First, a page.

Six tax planning strategies for manufacturing businesses

29 May 2023 2 min. read
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Tax planning plays a vital role in managing finances for businesses in the manufacturing sector. Dianne Pham, Senior Accountant at BlueRock, shares six tax planning strategies that can help manufacturers optimise tax efficiency, reduce tax liabilities, and improve cash flow.

Claim deductions for capital expenditures

Manufacturers often need to invest in equipment, machinery, and other assets, especially to increase efficiency and stay competitive in the climate of Industry 4.0. Depending on the applicable legislation, these expenditures can be instantly written off or claimed as deductions over several years, which can reduce the taxable income of businesses.

Businesses with a turnover under $5 billion can claim an immediate deduction on any assets, such as machinery and equipment, installed or ready for use by 30 June 2023. But from 1 July 2023, those assets will need to be deducted over their effective life (which for machinery could be decades).

Six tax planning strategies for manufacturing businesses

Take advantage of R&D tax incentives and other grants

The Australian Government offers generous tax incentives for businesses that engage in research & development (R&D) activities. Manufacturers that invest in developing new products or improving existing ones may be eligible for these incentives.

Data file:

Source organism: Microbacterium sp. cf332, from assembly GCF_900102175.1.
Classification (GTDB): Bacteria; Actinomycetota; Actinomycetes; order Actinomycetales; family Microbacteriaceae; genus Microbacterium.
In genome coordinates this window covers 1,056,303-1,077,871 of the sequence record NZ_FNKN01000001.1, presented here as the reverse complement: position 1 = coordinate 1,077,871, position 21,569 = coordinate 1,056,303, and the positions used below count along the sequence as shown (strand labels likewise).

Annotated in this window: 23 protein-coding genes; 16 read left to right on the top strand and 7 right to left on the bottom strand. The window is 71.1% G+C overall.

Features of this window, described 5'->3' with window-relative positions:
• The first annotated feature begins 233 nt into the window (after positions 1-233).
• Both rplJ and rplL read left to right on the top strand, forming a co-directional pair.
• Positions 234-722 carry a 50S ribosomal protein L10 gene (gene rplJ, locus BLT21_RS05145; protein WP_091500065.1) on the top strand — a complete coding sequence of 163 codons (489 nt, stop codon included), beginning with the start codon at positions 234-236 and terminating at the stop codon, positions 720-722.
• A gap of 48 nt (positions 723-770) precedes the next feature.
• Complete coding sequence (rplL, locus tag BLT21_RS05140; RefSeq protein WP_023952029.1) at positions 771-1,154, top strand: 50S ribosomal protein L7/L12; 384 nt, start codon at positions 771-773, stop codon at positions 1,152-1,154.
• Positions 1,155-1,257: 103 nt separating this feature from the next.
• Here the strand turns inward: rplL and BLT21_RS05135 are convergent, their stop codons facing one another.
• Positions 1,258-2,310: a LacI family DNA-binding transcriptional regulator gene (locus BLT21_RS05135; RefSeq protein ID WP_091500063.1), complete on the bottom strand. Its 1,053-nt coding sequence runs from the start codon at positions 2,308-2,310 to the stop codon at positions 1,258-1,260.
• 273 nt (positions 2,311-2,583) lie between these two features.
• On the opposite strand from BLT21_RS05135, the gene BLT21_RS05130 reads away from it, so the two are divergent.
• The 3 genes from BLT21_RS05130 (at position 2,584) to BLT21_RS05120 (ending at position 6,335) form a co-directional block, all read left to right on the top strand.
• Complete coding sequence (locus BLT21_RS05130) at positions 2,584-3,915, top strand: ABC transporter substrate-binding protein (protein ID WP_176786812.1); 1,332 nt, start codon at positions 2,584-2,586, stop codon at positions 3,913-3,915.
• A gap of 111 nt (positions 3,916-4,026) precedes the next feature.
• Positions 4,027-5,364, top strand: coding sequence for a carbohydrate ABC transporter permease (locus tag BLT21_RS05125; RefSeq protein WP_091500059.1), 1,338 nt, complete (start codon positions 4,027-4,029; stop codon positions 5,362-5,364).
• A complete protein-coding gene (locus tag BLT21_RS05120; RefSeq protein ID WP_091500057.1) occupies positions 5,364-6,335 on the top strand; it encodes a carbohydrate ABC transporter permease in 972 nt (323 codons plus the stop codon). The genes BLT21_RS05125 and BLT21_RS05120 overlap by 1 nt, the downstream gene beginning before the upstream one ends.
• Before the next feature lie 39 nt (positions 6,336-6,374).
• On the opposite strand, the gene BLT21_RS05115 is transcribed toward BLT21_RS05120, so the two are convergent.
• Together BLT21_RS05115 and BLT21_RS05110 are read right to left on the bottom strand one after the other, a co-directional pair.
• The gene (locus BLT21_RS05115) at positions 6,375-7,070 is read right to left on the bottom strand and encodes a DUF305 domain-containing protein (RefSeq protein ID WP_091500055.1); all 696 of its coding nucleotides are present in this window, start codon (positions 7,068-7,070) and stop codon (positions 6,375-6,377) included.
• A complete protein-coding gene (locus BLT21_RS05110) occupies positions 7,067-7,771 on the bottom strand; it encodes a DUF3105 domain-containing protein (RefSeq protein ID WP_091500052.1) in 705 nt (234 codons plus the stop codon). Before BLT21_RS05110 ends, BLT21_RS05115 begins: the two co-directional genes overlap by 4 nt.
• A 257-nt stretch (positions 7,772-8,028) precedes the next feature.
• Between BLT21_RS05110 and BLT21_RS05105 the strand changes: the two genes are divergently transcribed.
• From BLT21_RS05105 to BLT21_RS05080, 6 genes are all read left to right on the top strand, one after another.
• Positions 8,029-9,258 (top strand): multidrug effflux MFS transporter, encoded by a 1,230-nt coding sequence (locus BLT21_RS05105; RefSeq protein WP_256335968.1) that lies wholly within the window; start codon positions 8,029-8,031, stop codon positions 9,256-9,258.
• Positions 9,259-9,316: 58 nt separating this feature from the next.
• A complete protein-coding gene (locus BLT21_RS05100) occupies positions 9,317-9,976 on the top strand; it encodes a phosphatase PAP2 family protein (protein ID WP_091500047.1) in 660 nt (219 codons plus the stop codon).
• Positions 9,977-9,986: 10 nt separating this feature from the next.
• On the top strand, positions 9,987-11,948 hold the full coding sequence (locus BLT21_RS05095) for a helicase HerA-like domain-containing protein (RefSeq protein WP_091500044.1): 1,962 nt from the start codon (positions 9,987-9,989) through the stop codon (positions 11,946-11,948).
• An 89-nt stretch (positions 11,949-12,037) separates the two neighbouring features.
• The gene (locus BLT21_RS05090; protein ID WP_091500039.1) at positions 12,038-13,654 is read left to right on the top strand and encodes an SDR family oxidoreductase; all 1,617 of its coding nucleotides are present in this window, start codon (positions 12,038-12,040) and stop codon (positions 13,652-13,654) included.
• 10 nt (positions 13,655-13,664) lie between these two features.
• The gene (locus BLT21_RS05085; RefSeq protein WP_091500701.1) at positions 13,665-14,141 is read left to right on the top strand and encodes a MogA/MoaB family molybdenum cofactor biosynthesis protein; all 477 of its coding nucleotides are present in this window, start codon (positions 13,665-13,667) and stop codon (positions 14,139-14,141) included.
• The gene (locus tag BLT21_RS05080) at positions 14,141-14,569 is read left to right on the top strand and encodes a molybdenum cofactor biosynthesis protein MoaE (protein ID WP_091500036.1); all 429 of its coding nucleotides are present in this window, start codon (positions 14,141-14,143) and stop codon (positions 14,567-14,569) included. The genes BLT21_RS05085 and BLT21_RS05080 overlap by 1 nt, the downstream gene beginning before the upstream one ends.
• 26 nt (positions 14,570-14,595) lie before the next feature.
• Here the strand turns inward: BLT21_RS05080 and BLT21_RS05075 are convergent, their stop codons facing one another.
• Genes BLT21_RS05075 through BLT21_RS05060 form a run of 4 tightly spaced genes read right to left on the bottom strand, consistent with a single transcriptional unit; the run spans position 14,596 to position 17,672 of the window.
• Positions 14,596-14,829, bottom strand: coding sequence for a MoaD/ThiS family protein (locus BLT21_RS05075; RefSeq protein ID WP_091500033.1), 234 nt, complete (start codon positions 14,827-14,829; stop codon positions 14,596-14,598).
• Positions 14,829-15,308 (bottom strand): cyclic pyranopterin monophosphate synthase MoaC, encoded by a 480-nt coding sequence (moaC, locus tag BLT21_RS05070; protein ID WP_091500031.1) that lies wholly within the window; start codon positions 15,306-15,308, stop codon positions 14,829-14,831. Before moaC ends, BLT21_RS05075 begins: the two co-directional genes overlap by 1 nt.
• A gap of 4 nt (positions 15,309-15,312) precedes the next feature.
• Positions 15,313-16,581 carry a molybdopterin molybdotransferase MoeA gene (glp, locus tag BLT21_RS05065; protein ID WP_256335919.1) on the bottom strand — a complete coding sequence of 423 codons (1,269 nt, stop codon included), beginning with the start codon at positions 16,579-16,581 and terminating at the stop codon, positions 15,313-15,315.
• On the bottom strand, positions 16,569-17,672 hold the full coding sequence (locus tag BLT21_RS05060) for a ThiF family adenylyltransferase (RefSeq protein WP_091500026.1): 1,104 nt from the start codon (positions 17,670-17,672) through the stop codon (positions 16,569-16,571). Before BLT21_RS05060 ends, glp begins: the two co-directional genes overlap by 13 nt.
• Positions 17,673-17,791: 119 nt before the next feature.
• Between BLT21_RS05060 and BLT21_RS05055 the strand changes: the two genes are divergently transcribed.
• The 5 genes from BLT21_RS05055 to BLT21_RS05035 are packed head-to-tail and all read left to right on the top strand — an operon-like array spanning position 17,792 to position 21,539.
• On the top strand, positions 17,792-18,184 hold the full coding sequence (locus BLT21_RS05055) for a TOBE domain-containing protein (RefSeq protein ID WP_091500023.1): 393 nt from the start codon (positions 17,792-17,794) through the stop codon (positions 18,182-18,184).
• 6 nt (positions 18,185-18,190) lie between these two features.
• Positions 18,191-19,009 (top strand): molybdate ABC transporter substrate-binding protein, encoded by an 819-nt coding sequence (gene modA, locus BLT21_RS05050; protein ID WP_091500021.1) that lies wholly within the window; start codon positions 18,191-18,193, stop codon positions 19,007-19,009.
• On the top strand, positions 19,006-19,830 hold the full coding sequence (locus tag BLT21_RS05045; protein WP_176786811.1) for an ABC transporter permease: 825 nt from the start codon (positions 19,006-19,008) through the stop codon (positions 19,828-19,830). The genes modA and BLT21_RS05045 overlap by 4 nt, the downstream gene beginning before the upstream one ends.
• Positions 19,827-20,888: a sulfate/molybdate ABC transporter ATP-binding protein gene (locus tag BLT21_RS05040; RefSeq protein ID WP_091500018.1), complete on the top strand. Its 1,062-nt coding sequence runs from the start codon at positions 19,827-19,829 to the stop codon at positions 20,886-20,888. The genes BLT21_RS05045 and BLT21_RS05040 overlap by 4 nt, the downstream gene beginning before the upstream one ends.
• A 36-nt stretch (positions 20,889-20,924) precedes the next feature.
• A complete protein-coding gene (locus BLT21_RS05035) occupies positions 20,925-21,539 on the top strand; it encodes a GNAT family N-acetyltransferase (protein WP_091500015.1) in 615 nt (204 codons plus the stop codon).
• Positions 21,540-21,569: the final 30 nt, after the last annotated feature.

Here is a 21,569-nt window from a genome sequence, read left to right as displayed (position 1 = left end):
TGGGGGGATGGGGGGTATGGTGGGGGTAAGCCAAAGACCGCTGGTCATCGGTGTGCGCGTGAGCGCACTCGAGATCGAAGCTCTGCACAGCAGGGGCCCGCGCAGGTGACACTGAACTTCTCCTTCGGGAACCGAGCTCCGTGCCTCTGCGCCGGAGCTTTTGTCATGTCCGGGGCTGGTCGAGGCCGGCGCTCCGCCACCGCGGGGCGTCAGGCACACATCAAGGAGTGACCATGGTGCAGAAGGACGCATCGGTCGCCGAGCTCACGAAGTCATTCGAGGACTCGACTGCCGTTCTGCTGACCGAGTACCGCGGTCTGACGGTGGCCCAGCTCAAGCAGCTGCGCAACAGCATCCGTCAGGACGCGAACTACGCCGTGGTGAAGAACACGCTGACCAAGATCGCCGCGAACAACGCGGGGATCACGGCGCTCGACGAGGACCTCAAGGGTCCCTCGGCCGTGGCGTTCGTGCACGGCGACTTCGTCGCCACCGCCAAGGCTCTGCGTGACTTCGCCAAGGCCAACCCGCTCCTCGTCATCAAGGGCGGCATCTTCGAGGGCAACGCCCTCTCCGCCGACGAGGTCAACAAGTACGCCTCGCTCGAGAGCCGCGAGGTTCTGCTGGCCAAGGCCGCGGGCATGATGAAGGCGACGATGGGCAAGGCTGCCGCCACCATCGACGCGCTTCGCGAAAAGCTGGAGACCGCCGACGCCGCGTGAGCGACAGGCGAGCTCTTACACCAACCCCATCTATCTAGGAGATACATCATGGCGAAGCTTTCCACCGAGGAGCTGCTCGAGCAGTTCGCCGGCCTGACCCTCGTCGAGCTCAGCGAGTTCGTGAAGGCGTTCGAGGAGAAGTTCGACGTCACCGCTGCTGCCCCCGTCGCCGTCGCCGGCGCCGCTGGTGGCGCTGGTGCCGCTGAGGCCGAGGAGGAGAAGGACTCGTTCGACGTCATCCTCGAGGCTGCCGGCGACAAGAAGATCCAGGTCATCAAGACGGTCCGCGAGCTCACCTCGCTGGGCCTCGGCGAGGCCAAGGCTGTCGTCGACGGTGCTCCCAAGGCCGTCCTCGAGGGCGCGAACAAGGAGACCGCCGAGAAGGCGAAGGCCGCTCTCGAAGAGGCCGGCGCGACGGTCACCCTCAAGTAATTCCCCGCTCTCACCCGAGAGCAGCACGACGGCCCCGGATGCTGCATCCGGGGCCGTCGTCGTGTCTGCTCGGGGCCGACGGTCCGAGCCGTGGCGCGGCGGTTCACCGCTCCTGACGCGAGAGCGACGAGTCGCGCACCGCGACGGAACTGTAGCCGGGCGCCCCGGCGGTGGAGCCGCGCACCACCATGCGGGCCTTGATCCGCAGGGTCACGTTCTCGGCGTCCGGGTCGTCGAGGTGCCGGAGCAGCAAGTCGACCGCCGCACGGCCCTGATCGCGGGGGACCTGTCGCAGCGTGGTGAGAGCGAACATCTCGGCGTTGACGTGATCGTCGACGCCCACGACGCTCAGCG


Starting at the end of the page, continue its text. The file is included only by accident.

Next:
It is also crucial to be aware of the current grants available for manufacturing businesses as part of the Government’s initiatives to push domestic manufacturing capabilities.

Structuring business operations for tax efficiency

Consider the most tax-efficient way to structure business operations to ensure the maximum amount of profits after tax, including how profits are distributed, which entities own assets, and which entities are responsible for liabilities. For companies considering restructuring, the small business restructure rollover is great news for small business owners.

Maximising deductions for employee expenses

Manufacturing businesses often employ staff who require special training or who work in hazardous environments. Businesses can claim deductions for these expenses, including training costs, protective clothing, and safety equipment. These expenses can ensure a safer environment for employees, reduced injuries and accidents and as a result, fewer Workcover claims.

Keeping up-to-date with changing tax laws

Tax laws in Australia are constantly changing, and manufacturing businesses need to keep up with them to ensure they’re taking advantage of all available tax benefits and incentives, and not falling foul of the ATO’s rules.

Take advantage of small business tax concessions

Small manufacturing businesses can take advantage of various tax concessions, such as simplified depreciation rules and the ability to immediately write off assets that cost less than a certain amount.

Another important point: 2023 is the last year in which eligible companies can carry back their losses to earlier years of income, thus generating a cash refund. After this date, losses will need to be carried forward.